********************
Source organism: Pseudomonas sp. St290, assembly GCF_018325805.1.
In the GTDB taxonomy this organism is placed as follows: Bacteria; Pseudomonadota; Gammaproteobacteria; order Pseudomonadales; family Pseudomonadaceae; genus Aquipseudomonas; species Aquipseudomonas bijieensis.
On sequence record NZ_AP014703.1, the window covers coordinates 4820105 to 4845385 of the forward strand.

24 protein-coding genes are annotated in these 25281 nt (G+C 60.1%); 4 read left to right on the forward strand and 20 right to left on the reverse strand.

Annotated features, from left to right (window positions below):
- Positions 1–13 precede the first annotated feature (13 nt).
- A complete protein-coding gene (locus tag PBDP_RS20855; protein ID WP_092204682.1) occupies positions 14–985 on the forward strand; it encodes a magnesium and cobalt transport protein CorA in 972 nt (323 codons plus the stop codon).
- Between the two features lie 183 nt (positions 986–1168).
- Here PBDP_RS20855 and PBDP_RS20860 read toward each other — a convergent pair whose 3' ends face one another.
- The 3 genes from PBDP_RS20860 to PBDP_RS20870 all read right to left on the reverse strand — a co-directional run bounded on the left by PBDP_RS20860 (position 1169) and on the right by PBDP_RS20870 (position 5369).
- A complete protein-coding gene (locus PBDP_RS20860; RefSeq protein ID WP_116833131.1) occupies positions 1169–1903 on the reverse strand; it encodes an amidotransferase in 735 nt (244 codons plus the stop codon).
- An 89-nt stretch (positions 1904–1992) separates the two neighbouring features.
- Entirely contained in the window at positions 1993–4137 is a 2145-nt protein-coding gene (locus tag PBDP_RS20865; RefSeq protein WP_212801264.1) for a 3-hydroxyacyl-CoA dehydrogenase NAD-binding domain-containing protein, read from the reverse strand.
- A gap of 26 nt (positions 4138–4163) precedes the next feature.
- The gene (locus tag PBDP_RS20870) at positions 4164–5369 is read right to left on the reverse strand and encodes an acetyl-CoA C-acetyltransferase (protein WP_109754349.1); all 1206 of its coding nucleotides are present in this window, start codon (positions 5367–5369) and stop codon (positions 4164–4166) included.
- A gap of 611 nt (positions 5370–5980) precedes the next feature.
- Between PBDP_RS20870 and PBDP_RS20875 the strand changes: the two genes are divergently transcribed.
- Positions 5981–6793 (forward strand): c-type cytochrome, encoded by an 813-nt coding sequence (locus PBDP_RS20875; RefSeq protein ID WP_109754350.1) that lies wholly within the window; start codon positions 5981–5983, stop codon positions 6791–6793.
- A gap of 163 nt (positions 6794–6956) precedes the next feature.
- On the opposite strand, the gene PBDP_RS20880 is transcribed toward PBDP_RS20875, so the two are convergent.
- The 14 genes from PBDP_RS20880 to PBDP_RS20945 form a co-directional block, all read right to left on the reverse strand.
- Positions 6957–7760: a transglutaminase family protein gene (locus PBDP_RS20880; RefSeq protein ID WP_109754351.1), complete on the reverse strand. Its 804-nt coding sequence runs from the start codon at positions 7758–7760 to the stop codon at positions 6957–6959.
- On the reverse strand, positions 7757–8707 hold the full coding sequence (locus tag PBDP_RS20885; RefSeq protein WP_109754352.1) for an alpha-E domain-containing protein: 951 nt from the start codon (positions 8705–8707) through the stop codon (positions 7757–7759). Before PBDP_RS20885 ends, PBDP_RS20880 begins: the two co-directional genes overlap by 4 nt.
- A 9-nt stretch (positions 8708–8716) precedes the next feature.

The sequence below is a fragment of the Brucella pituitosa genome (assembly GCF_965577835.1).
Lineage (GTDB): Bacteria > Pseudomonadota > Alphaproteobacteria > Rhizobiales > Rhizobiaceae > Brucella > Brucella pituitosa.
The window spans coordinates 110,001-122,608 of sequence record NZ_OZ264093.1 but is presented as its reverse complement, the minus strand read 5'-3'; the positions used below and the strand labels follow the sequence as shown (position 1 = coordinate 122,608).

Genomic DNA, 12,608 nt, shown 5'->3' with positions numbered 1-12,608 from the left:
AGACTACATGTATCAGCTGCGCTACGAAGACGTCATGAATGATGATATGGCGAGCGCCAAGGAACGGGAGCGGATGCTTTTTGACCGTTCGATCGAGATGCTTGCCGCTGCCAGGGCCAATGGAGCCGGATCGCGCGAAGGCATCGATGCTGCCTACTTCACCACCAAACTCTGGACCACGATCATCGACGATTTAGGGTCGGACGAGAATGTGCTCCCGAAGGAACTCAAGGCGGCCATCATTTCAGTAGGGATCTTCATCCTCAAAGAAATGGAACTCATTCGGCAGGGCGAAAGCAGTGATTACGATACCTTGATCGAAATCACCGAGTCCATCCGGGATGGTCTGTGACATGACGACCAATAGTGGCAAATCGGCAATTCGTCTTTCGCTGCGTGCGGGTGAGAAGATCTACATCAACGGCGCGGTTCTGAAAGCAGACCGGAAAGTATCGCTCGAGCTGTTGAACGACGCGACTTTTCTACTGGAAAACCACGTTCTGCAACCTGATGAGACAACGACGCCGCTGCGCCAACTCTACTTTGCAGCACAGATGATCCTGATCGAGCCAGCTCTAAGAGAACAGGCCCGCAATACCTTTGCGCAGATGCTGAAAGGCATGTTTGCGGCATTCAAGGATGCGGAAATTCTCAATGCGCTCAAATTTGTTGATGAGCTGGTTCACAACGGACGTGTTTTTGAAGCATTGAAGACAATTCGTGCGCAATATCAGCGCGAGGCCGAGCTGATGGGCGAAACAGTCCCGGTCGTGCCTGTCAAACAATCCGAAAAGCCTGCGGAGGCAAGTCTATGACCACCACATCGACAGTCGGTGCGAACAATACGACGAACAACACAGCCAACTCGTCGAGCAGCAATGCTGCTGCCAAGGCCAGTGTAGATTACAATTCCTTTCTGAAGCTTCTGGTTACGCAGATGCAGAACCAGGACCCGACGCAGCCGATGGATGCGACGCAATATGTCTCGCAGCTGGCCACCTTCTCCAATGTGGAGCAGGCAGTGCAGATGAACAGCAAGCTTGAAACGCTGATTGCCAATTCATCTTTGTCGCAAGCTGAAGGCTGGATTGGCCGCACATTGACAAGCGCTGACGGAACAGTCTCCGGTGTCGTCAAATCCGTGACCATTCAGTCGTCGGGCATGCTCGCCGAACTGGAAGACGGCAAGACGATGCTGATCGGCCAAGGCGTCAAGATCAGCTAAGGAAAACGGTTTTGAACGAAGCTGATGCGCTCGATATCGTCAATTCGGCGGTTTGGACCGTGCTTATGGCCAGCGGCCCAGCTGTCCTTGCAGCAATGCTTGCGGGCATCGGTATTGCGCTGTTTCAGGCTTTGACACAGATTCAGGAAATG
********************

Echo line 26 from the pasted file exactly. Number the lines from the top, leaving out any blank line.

Lineage (GTDB): Bacteria > Pseudomonadota > Alphaproteobacteria > Rhizobiales > Rhizobiaceae > Brucella > Brucella pituitosa.